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Labor Department’s resistance to political pressure helped stem fraud, secretary says

The legislature’s Joint Audit and Evaluation Committee met on Tuesday to discuss operations at the Maryland Department of Labor. Screenshot.

When thousands of Marylanders were thrown out of work at the height on the COVID-19 pandemic, the state Department of Labor found itself under siege, trying to process a flood of unemployment insurance claims that arose seemingly overnight.

The agency’s workforce and its benefits system struggled, not least because department personnel suddenly found themselves working from home. They also found themselves coping with a cascading set of changes in federal eligibility guidelines, each requiring software updates and staff training, as well as an onslaught in fraudulent claims from around the globe.

The state paid out billions of dollars in benefits, but many people waited weeks — and in some cases, months — for money to arrive, a situation that caused significant hardship. The delays sparked criticism from the public, state legislators and Maryland’s congressional delegation.

At a legislative hearing on Tuesday, Labor Secretary Tiffany Robinson offered a robust defense of her agency and its contractors. And she said her decision to resist “pressure” to pay all claims as they were submitted saved the state billions of dollars.

“Without a doubt, the easier, politically convenient thing to do would have been to pay everyone, as many demanded of me,” she declared. “But we chose another route, and that was to help honest and deserving claimants as quickly as was humanly possible, while also fighting and exposing what really turned out to be the largest theft in American history.”

Maryland processed 136,000 benefits claims in fiscal year 2019. As businesses shed workers in response to declining economic activity, the number jumped to 1.5 million in FY 2021 and 1.9 million in FY 2022.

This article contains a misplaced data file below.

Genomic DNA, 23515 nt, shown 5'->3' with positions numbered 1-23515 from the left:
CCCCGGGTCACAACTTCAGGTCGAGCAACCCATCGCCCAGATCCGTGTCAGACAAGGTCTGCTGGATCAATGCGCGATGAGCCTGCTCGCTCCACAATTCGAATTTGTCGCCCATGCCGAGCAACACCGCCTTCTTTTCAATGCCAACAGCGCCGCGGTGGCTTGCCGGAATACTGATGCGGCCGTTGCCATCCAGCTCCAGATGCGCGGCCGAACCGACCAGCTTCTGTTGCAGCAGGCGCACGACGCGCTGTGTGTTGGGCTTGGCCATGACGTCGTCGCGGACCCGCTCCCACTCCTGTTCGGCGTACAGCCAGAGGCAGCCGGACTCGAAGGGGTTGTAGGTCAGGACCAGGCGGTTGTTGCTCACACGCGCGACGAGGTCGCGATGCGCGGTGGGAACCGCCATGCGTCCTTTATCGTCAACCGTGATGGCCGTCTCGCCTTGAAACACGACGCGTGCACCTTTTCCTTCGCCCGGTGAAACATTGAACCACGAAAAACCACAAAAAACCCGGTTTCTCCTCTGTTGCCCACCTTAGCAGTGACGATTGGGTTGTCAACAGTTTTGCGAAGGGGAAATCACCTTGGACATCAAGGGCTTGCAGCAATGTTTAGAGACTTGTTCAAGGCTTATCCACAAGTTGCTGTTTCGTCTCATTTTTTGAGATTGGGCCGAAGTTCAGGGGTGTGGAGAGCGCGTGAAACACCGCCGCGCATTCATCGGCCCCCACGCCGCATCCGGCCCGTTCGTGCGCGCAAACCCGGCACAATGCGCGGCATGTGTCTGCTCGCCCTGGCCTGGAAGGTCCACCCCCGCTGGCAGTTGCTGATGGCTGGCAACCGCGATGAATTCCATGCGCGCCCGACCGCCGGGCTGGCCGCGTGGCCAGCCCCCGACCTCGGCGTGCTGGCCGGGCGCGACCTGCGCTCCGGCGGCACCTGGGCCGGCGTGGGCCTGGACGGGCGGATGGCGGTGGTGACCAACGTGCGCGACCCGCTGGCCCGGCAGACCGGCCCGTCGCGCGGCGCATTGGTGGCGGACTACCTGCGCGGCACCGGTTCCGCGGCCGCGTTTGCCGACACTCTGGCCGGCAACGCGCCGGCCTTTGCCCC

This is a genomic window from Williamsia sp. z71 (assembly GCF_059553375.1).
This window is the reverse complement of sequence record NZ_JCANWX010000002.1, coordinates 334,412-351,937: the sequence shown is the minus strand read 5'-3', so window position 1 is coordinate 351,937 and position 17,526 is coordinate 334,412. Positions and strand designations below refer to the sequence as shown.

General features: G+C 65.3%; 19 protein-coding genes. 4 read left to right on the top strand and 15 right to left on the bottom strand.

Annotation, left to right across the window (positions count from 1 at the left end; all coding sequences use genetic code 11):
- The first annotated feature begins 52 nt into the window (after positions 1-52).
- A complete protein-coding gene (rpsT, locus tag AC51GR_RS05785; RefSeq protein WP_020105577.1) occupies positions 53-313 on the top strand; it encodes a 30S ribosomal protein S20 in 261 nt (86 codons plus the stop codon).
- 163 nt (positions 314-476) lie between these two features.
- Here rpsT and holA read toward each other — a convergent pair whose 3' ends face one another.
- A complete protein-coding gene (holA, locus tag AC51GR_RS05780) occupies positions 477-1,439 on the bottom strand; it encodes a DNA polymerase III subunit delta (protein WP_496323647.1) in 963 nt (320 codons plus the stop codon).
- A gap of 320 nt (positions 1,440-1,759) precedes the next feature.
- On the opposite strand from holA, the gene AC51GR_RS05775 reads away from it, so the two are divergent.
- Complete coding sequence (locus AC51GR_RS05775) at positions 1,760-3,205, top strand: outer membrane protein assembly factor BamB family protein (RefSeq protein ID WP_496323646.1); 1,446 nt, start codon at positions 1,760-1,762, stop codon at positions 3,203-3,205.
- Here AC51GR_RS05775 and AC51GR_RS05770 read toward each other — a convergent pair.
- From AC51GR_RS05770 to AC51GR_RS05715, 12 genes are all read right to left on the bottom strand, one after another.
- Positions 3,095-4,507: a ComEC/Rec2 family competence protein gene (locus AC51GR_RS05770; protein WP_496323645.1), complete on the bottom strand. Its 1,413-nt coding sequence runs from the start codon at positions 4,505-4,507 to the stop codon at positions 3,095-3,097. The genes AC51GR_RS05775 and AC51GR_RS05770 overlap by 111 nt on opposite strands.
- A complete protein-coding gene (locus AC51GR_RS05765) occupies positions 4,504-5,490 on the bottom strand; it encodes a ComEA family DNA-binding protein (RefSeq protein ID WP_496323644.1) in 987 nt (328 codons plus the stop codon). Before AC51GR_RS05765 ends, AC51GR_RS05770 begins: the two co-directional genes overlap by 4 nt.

Although agency personnel and the company behind Maryland’s “BEACON” claims processing platform worked nights and weekends to update and expand the system and handle individual claims disputes, newly-jobless Marylanders struggled to meet rent and mortgage obligations and feed their families.

By late spring 2020, state lawmakers were inundated with calls from constituents — many from people claiming to be on the verge of homelessness. Lawmakers convened a nine-hour public hearing that spring where nearly 200 people shared their stories, many through tears.

Jobless workers said they were spending all day on the phone trying to reach a claims specialist. Others said they encountered continual “error” messages on the agency’s benefits portal, a balky app, and were promised letters that never arrived.

Soon after the hearing, some lawmakers called on Robinson to follow the lead of Vermont and a handful of other states that prioritized speedy payouts and a clawback of funds that were distributed to people were not eligible. A year later there were calls for the secretary to be replaced.

But Robinson said on Tuesday that subsequent investigations by national news organizations validated the Hogan administration’s decision to aggressively fight the “staggering degree to which our nation’s federal unemployment insurance system was attacked and plundered by sophisticated cyber-criminals.”

She told lawmakers that international “fraudsters” continue to bombard states’ unemployment insurance systems, hoping to get benefits. Some are “aligned with the Chinese government,” she said.

Robinson said her willingness to buck “enormous political pressure to pay everyone” saved the state “tens of billions of dollars” in fraudulent claims.

But in an interview, Sen. Clarence Lam (D-Howard), the Senate chair of the Joint Audit and Evaluation Committee, called her claims overblown.

“I honestly think that’s a little far-fetched,” he said. “I don’t think it would have been tens of billions of dollars.”

Lam said the pressures Maryland experienced were no different than those faced by other states. “Did [other states] waste tens of billions of dollars? I doubt it,” he said. “Of course there was fraud, and it was significant, but I think they’re also over-emphasizing it in order to mask some of their own shortcomings.”

He said that a handful of relatively “common sense” steps adopted early-on — such as denying claims submitted using overseas IP addresses and from prisoners, for example — could have resolved many attempts to rip off the system.

Robinson claimed again on Tuesday that the pandemic impacted her agency’s ability to update an antiquated claims processing system. But Lam noted that the upgrade had “go live” dates that preceded the emergence of COVID-19.

The head of the Office of Legislative Audits told the panel Tuesday that its review of some of the Labor Department’s handling of unemployment insurance claims generated an “unsatisfactory” rating, triggering expedited follow-on audits in the months to come.